In the News The American Lawyer

Litigation Department of the Year: Finalist: Not Afraid to Litigate - or Negotiate

The 2009 criminal trial of W.R. Grace & Company was perhaps the biggest corporate roll of the litigation dice in the last two years. A loss for Grace would have been dire. The company and several Grace executives were essentially accused of covering up their complicity in the asbestos-related deaths of dozens of residents of Libby, Montana, where Grace once operated a vermiculite mine. A conviction could have meant prison for the executives and a crippling fine for the company.

The odds of an acquittal in Montana—where years of news stories about the tragedy in Libby had tarred Grace—seemed low. But with prosecutors refusing to budge on a plea deal, Grace and its executives had no choice but to go to trial. Kirkland & Ellis’s David Bernick and Laurence Urgenson coordinated the efforts of the enormous defense team, which included lawyers from Weil, Gotshal & Manges; O’Melveny & Myers; and Mayer Brown. “The issues,” says Bernick, who took the lead at trial, “were: How do you defend [Grace’s history in Libby] without minimizing the tragedy? And how do you get the jury to focus on the weaknesses of the government’s theories as opposed to just going with the flow?”

The defense answered those questions by acknowledging Grace’s long battle with regulators over the mining site—but arguing that prosecutors had improperly turned a political and regulatory fight into a criminal case. To prove that point, the defense team showed jurors that government lawyers had made deals with witnesses and hidden evidence from the defense. In the end, after the judge instructed jurors that the government had “violated its solemn obligation and duty,” it took the jury less than two days to acquit the company and its executives of all remaining charges.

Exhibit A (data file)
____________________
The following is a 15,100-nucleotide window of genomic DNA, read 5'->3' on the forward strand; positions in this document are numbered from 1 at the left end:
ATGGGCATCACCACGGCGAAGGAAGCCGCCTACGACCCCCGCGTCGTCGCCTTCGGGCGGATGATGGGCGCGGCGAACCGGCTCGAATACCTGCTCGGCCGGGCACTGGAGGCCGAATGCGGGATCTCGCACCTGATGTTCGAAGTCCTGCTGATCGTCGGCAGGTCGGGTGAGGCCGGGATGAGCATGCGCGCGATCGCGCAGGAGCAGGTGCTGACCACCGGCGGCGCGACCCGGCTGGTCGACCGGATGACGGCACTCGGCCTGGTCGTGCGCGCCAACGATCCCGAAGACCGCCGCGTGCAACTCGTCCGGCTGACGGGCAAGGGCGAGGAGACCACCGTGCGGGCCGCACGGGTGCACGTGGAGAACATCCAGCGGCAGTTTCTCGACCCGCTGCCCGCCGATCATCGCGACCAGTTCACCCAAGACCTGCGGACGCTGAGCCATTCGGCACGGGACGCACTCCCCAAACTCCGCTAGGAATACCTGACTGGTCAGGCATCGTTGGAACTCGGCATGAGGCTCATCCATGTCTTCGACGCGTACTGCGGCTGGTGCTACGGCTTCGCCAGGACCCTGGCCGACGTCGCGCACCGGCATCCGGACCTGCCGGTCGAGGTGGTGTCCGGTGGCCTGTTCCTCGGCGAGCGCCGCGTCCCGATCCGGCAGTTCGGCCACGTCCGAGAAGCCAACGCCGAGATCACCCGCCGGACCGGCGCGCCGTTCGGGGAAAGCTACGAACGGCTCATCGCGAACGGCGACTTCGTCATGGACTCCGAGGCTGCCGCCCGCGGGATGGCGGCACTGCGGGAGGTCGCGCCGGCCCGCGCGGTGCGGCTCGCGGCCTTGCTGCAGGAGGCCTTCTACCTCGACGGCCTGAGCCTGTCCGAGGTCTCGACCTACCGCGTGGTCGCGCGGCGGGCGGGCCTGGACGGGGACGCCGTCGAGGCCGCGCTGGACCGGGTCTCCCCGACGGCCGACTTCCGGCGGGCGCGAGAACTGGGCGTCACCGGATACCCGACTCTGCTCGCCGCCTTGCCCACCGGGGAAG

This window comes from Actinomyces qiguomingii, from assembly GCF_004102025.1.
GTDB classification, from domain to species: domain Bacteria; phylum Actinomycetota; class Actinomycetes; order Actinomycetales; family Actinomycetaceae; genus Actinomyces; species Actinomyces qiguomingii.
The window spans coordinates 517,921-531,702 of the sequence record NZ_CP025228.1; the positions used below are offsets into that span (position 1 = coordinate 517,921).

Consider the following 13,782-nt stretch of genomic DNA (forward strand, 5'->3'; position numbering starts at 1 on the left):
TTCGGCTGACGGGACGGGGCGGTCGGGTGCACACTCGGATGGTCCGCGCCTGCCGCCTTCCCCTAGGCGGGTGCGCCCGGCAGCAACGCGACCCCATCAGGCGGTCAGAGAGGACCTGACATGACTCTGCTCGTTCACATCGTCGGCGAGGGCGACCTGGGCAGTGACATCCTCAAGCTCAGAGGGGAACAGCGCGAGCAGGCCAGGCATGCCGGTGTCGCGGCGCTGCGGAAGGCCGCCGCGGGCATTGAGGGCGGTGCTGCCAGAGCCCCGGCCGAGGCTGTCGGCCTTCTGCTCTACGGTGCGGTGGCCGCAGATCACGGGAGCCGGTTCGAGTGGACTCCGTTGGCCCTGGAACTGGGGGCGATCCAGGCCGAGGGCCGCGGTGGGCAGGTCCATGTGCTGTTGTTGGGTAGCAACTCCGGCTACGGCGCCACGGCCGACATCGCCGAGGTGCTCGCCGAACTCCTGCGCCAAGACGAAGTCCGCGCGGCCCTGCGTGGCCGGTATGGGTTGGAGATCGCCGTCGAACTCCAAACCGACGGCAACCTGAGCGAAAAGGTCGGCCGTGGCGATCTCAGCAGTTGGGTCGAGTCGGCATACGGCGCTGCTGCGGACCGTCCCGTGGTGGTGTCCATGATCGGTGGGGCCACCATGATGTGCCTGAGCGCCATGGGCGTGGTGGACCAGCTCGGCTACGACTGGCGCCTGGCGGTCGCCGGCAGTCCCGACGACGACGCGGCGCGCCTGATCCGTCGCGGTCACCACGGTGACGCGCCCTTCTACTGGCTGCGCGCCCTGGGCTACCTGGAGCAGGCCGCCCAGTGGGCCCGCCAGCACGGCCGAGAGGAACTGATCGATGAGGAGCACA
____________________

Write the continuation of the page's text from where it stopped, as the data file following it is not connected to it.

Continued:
Grace’s acquittal was, of course, crucial to the company’s survival. But equally important to the company was Bernick’s less-celebrated work in bankruptcy court in Delaware. For Grace to emerge from Chapter 11 without wiping out shareholders, it had to limit its liability to asbestos plaintiffs, who wanted as much as $7 billion. Grace claimed that it owed less than $1 billion. The bankruptcy judge held a novel two-month estimation hearing in Delaware, at which Kirkland presented a string of witnesses who cast doubt on the plaintiffs’ theories of the size and scope of Grace’s liability. After Kirkland’s case concluded, the two sides reached a settlement valued at $2.5–$3 billion—a figure low enough to preserve equity in the company for shareholders.

“Kirkland lawyers are not afraid to litigate,” says Grace general counsel Mark Shelnitz. “But they also understand that litigation can be a vehicle to achieve leverage for settlement.”

Achieving results based on clients’ needs—an approach cited by such clients as Teva Pharmaceutical Industries Limited, Siemens Corporation, and BP America, Inc., as well as Grace—marked Kirkland’s litigation record over the last two years. Sometimes that meant proceeding through trial. Two recent laterals from Shearman & Sterling, Chris Colbridge and Rajinder Bassi, for instance, represented the Egyptian billionaire Neguib Sawiris in a British chancery court dispute with a onetime adviser. The adviser sought billions of euros from Sawiris for his work on a telecom deal; the court ruled that he was only entitled to €75.1 million, the amount that Sawiris had previously offered as his fee.